Title: From World War I to the "Depression"
Full Citation
Permanent Link: http://ufdc.ufl.edu/WL00003117/00001
 Material Information
Title: From World War I to the "Depression"
Physical Description: Book
Language: English
Publisher: President's Water Resources Policy Commission
Spatial Coverage: North America -- United States of America -- Florida
Abstract: Richard Hamann's Collections - From World War I to the "Depression"
General Note: Box 12, Folder 9 ( Water Resources Law - Vol #3 - 1950 ), Item 35
Funding: Digitized by the Legal Technology Institute in the Levin College of Law at the University of Florida.
 Record Information
Bibliographic ID: WL00003117
Volume ID: VID00001
Source Institution: Levin College of Law, University of Florida
Holding Location: Levin College of Law, University of Florida
Rights Management: All rights reserved by the source institution and holding location.

Full Text

i From World War I to the "Depression"
So far acos ncrn oursurvey of the eouti of the compre-
hensive-development concept, our enactments du g this
period merit notice. First is'paasage of the 1920 Federal Water
PoWer Act, 'the history of which encompasses many Of the
evbeits of the preceding period already touched upon. Next are
the provisions for the"308 Reporl;s. Morelimited in soopt i
the third, the attention paid to multiple uses and basin-ide
planing -inm ood-control legislation. F-inally comes the 19t8
authorization for the Boulder Canyon Project." ;
'1'H F~~Dai AL WATkE Powik ACi OF '1920.-The 20YeM
growth in recognition of the need for comprehensive dlevelop-
meinit had its impact upon the controversy over this licensing
system, designed to regularize federal permission for nonfederal
power development." Its history and provisions we have
already outlined."
Because of their significance hee, however, we shall repeat
certain aspects, of the license requirements included by Con-
gress. For example, the 1920 Act specifically required that the
project adopted be best adapted to a "comprehensive scheme of
improvement and utilization fortie .purposes of navigation,, o
water-power development, and of other beneficial public
uses." Similarly, preference among private applicants for a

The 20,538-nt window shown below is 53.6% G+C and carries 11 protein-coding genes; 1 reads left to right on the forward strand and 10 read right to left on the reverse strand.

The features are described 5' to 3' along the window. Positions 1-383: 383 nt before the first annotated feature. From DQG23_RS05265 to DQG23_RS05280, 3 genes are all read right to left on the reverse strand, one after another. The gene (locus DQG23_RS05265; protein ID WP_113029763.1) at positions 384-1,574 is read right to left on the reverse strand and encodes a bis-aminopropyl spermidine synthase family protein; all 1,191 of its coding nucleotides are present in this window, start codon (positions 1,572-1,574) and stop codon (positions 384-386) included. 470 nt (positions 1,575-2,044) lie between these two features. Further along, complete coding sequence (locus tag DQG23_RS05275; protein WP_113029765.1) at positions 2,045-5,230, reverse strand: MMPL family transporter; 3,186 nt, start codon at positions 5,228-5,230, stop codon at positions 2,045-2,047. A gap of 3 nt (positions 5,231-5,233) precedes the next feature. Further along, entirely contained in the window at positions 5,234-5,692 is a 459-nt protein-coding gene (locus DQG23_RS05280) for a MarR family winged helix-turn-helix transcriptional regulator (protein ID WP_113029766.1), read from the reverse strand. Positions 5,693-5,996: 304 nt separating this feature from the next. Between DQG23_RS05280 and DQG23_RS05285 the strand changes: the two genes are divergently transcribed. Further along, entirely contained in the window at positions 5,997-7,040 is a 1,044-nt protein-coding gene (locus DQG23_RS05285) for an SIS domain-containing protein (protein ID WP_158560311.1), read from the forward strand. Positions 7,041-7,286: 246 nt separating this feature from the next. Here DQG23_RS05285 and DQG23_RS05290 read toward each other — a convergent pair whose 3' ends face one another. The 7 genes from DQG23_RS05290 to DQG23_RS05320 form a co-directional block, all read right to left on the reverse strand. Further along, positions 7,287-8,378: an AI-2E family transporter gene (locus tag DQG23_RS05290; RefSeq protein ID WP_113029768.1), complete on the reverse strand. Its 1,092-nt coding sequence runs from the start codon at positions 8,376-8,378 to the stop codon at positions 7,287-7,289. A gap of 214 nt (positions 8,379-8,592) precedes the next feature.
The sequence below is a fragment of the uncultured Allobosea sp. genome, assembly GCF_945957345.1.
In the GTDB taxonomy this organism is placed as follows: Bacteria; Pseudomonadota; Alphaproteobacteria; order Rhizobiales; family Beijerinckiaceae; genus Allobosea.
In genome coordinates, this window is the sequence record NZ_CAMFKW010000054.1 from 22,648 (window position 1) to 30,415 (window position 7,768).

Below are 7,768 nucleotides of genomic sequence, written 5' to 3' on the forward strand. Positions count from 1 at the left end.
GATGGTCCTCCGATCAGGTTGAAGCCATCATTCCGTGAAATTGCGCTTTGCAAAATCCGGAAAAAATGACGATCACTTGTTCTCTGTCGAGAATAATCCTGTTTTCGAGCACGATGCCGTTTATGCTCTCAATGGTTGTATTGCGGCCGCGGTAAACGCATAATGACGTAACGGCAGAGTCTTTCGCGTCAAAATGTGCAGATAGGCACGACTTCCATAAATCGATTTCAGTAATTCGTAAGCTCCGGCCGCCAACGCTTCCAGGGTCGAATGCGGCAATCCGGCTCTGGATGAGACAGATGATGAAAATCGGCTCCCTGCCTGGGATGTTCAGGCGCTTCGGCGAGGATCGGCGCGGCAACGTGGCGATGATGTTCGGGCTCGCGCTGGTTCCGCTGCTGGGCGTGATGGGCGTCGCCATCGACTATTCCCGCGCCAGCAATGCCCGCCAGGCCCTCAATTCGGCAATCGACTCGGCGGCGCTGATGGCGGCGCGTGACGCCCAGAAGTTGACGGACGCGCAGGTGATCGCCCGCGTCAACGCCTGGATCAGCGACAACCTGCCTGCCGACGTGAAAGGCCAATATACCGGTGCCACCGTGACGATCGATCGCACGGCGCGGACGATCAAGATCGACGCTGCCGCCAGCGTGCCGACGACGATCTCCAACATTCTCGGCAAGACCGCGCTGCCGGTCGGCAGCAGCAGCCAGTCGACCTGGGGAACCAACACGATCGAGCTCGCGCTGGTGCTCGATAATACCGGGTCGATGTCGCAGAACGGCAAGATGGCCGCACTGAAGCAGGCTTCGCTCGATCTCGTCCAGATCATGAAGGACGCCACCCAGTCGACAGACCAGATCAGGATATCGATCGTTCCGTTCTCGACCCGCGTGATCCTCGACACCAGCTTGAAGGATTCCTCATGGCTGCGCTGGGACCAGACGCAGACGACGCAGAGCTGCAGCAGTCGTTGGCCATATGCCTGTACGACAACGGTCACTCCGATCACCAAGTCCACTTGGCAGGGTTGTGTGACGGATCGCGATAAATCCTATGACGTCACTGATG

license depends in part upon which has plans best adapted to
"It should also be noted that In 1920Congress authorized the furnishing
of water from ieclamation projects for other purposes than irrigation, in
certain cases. Act f February 25, 1920,41 Stat451, 48 U. S, 0. 521.
Act of June 10,920, 41 Stat. 1060, as amended by Act of August 26,; i
49 Stat 888, 16 V.. 8. 791a-825r.
See supr, pp. 271-289.
"g 10(a), 41 Stat. 101., This provision was derived from the General
Dam Act of 1910, which in turn was based upon President Theodore Roose-
velt's recommendations in the Rainy River veto message. See 45 Ooro. Nac.
5684 (1910). By 1985 amendment, the language of this provision was re-
stated to require that the project adopted will be "best adapted to a com-
prehensive plan for improving or developing a waterway or waterways for
the use or benefit of interstate or foreign commerce, for the improvement and
utilization of waterpower development, and for other beneficial public uses,
including recreational purposes." 5 10(a), 49 Stat. 842, 16 U. 8. C. 808(a).

develop, conserve, and utilize in the public interest the water
resources of the regie i.
M1 eover, the 1920 Act required that-whenever, in the judg-
ment of the C nommision,the "development of any 'project
should be undertaken by the United States itself," the Com-
mission shall not approve "any application for such project"
but shall cause necessary emiations to made, and sub-
mit its findings and recommendations to Congress concerning
"such project.'' In 1935, this provision was reworded to
require that, whenever in the judgment f thie Commission,
"the development of any water resources for public purposes
should be undertaken by the United States itself," the Com-
mission shall not approve any application "affecting such
development," but shall report to Congress the findings and
recommendations concerning "such development."
Important also is the broad'authority of the Commission to
make investigations and collect data concerning the "
utilization of the water resources in any region to0 be
developed, the water-power industry and its relation
to other industries and to interstate or foreign commerce,
and concerning the location, capacity, development cos,
and relation to markets of power sites, and whether the
power from Government dams can be advantageously
used by the United States for its public purposes.
Still broader is the Commission's investigative authority to
secure information asa basis for recommending legislation."
In connection with our examination of trends toward com-
prehensive development, it should be noted-that the Federal
Power Commission's "primary objective" in river-basin
surveys: 8

7, 41 Stat. 1067, as amended, 16 U. S. C. 800 (a)
"5 7(b), 49 Stat. 842, 16 U. S. C. 800(b). Sen.RBep. No. 621, p. 44;
H. Rep. No. 1318, p. 24, both 74th Cong., 1st seas. (1985).
4(a), 41 Stat. 10665, as amended, 16 U. S. C. 797(a).
SSee supra, pp. 274-275.
p. 48 (1948) ; H. Doe. No. 19, 81st Cong., let seas., p. 48 (1949).

has been to determine the potential hydroelectric values
in the major drainage areas of the country, and to be
sure that these. values are not lost as specific plans for
river-basin development are formulated by the con-
struction agencies.
Moreover, the Act contains numerous provisions to assure es-
pecial protection of navigation interests."
"308 REPORTS."-In 1925, Congress directed the Army En-
gineers and the Federal Power Commission jointly to prepare
and submit an estimate of the cost of making examinations
and surveys of those navigable streams and their tributa-